Saturday, September 25, 2010

When is it OK to Make Eye Contact -- Redux

Dear readers,

The Korean revisited the eye contact post, and he is not happy with the quality upon second look. It is too vague, too impractical, and too short. That's what happens when the Korean blogs after an exhausting day at work, and just want to get it over with what seems to be a simple question.

But this is definitely not a simple question, so he will try again. Cue the question:

Dear Korean,

In the U.S. I'm used to looking everyone I meet or speak to in the eyes to show respect and that I'm listening. I was told that this is not proper in Korea when in certain settings. What settings would this be? Is it ever okay to look someone in the eyes for a prolonged amount of time? Can you ever look superiors in the eyes or is it only family and people younger than you? Can you not look the elderly in the eyes, even if they are your family?

Confused, but willing to learn

Dear Confused,

Before we even get to Korean manners, let's start with something that is at the threshold -- why are you trying to learn Korean manners? Presumably, because you want to be polite around Koreans, right?

But truth is, you need not know any Korean manners to be around Koreans. At least within this area, Koreans are opposite of Americans -- Koreans generally do not expect Americans to know anything about Korea, and they are generally knowledgeable about where American culture (at least, the outward part of it) diverges with Korean one. Nearly every Korean knows that Americans do not take off their shoes in the house, do not bow to their elders and dare to stare people right into the eyes. And Koreans do not really have any expectation that Americans will change their behavior in Korea. (Except perhaps the shoes thing. It is beyond the Korean why Americans do not catch onto the idea that wearing shoes indoors in kinda gross.)

In short:  Stop worrying so much. The Korean actually made this point several times over -- if you are only visiting Korea for a short period, there is little you can do to offend the locals short of doing something that is obviously beyond all common sense, like getting drunk and picking fights.

But for the people who are staying in Korea for the long term as a member of Korean society, or those who are just generally curious about how eye contact works in Korea, here is a primer on how eye contact in Korea works.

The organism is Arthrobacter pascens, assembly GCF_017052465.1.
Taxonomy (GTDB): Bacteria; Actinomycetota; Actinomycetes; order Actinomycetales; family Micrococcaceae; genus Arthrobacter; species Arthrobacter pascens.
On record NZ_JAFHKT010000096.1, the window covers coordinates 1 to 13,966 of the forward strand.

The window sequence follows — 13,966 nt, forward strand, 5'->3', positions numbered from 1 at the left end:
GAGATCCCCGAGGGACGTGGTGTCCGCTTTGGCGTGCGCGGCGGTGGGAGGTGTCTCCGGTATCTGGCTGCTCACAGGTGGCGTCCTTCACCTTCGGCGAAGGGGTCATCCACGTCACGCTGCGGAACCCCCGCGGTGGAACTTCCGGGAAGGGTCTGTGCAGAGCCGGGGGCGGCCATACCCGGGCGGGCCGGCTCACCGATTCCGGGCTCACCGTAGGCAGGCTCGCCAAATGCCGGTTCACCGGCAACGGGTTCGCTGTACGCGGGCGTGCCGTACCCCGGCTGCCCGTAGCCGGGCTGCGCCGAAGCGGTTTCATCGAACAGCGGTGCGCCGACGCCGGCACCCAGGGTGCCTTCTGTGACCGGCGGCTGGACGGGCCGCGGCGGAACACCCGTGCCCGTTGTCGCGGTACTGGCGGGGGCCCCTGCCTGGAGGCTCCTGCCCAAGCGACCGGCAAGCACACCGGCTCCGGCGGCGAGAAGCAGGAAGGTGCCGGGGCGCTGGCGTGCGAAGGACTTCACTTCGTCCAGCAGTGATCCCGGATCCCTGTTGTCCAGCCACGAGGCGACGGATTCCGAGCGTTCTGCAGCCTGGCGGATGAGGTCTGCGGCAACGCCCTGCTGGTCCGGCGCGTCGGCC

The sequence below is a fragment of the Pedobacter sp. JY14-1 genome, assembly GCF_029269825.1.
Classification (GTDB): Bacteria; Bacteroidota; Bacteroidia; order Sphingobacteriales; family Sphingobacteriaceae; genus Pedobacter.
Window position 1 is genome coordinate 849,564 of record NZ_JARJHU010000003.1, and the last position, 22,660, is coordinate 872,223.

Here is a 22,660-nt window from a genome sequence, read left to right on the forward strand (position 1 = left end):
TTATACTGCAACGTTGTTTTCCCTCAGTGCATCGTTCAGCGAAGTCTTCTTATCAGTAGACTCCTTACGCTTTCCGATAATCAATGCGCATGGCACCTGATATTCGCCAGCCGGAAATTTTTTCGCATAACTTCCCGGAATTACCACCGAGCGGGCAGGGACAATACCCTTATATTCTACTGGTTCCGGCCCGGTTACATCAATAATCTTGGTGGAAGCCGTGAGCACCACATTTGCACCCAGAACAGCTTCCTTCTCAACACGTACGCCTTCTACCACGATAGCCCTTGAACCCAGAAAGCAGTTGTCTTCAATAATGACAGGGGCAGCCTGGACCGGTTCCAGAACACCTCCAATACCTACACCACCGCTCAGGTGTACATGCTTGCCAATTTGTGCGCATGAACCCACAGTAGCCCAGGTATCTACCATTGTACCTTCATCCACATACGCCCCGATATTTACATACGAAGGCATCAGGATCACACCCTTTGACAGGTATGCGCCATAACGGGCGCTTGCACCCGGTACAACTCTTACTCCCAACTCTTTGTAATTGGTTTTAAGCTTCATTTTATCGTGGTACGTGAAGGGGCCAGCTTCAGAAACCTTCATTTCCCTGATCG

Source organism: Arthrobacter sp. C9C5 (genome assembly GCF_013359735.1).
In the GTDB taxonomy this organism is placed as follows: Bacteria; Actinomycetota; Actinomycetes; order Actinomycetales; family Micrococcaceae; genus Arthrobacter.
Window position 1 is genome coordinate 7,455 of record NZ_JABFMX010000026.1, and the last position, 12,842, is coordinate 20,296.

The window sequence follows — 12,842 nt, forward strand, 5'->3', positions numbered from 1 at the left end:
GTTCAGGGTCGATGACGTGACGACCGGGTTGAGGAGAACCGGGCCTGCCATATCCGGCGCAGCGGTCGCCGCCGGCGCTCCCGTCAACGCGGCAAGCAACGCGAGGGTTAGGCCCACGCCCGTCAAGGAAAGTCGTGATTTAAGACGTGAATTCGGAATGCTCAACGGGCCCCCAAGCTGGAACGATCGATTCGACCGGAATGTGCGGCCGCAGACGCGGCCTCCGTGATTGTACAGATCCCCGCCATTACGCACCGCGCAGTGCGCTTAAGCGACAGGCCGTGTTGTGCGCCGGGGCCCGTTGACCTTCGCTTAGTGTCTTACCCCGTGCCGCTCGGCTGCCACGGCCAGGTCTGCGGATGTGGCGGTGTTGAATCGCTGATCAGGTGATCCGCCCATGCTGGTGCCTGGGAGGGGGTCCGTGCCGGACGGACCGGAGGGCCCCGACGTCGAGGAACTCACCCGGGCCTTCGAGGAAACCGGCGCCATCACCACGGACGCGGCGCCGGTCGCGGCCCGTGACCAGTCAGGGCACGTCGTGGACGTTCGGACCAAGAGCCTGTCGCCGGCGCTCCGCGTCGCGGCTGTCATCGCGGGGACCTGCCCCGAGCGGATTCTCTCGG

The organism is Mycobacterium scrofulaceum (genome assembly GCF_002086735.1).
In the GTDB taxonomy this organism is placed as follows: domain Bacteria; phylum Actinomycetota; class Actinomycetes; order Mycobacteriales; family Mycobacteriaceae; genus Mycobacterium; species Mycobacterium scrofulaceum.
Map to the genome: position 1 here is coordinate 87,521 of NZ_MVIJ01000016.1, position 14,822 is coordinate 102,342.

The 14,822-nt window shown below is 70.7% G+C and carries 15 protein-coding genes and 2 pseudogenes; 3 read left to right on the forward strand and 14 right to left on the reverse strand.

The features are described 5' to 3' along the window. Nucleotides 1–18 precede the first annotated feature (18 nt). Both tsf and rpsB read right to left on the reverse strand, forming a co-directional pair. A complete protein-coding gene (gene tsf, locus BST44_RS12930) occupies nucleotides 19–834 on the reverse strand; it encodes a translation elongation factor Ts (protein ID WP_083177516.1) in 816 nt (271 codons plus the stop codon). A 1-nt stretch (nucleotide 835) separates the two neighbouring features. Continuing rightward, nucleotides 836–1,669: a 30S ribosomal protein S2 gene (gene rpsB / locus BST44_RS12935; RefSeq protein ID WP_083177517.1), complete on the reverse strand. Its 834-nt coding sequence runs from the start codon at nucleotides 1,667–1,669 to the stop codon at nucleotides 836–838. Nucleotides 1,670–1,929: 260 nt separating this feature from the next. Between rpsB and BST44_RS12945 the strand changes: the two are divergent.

First, in order to understand how eye contact works in Korea, you have to understand how hierarchy in Korea works. Hierarchy is in Korea is not a rigid, hard-and-fast thing -- it is surprisingly flexible and context-specific. Certain places/situations are very hierarchical, others not so.

Here are some very hierarchical places/situations:

- Schools (K-12):  So many grade levels! Confucian respect for the teachers! Huge disparity in between the ages of the students and those of the teachers! All of them serve to create a pretty hierarchical situation. Interesting note here is that actual age of the student does not matter -- what matters is the grade level. Two students could be only a few months apart, but the upperclassman is always higher on the ranks than the lowerclassman.

- Military:  Obviously.

- Old people (over 60 years old):  Both because the tradition demands more respect for old people and because old people demand more tradition.

- Being scolded:  Nothing reminds you of your place quite like being yelled at by your parents, boss, etc.

- Huge gap in authority:  Meeting the president of your company, for example.

- In-Laws:  True for both sexes but more so for women, parents-in-law are treated much more formally compared to one's own family.

In these situations, the appropriate eye contact is: none. If the person on the higher hierarchy is speaking to you, point your body toward that person but dip your head slightly and look into the space a little in front of you. The greater the disparity between the ranks, the lower your eye level. One can glance up once in a while to signify that one is listening and not nodding off.

Here are some situations in which hierarchy does not really exist, or may be more flexible than one might think:

- Young adults:  This is true even in a group made up of people with different ages, even more so because American influence in Korea is spreading even at this level.

- Peer group: If you are with your classmates, for example, you would be among your peers. But be mindful about how your peers are defined. For example, a person who is younger than you but in a higher grade in your school is not your peer -- she is your superior. A person who is older than you but began working for your company in the same year can be your peer.

- Constant working relationship:  This is very, very situation-specific, so carefully assess the situation. But for example, if you are working with a mid-level boss nearly all the time while you are at work, you probably will have to speak up and ask questions once in a while.

- Immediate family and intimate extended family:  Again, depends on the family, but between parents and children, and between sibilings, the hierarchy can be surprisingly lax.